(From Latin simonia, via French. Eponymously derived from the name of Simon Magus, viz. Acts VIII,18ff.)

In Christian dogma, the sin of bartering, selling or buying holy offices or sacraments. An act of corruption, its name is derived from the Biblical hubris of Simon Magus, who offered to purchase the Holy Spirit from the apostles.

In the middle ages, the Papacy decried the practice of lay investiture as simony (the Investiture Crisis). Later, during the Reformation, the sale of indulgences (documents absolving the buyer of sin) by the Roman Catholic Church, as if absolution were a commodity, was used to justify Protestant denial of papal authority.

Simony applies not only to the sale of ecclesiastical rank, but extends to any sort of quid pro quo with regard to spiritual values, including the sale of sacraments or of church jurisdiction. However, votive gifts, legacies and tithe are not considered simony.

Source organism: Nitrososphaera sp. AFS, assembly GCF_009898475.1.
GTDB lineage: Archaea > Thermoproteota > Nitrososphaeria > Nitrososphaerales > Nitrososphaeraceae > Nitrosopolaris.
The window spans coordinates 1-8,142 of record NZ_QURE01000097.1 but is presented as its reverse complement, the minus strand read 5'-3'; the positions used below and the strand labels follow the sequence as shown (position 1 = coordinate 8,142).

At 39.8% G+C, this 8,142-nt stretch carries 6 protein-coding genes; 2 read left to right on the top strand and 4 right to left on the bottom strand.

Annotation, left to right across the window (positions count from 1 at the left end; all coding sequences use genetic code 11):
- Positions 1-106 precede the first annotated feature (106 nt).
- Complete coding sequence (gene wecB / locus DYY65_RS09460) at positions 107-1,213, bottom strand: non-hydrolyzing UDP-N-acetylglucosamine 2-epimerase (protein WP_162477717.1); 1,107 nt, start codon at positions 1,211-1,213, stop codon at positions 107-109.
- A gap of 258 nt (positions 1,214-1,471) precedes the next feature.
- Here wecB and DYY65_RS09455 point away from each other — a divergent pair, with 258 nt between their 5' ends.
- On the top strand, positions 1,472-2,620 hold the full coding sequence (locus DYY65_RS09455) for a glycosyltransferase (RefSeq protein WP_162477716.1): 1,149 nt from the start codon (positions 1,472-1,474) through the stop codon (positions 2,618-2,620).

According to Canto XIX of the Divina Commedia of Dante Alighieri, simonists, upon dying, find themselves in the Eighth Circle of Hell, each simonist held head down in a rock with only his feet protruding, and perpetually being burned by an eternal flame.

Sim"o*ny (?), n. [F. simonie, LL. simonia, fr. Simon Magus, who wished to purchase the power of conferring the Holy Spirit. Acts viii.]

The crime of buying or selling ecclesiastical preferment; the corrupt presentation of any one to an ecclesiastical benefice for money or reward.

Piers Plowman.


© Webster 1913.

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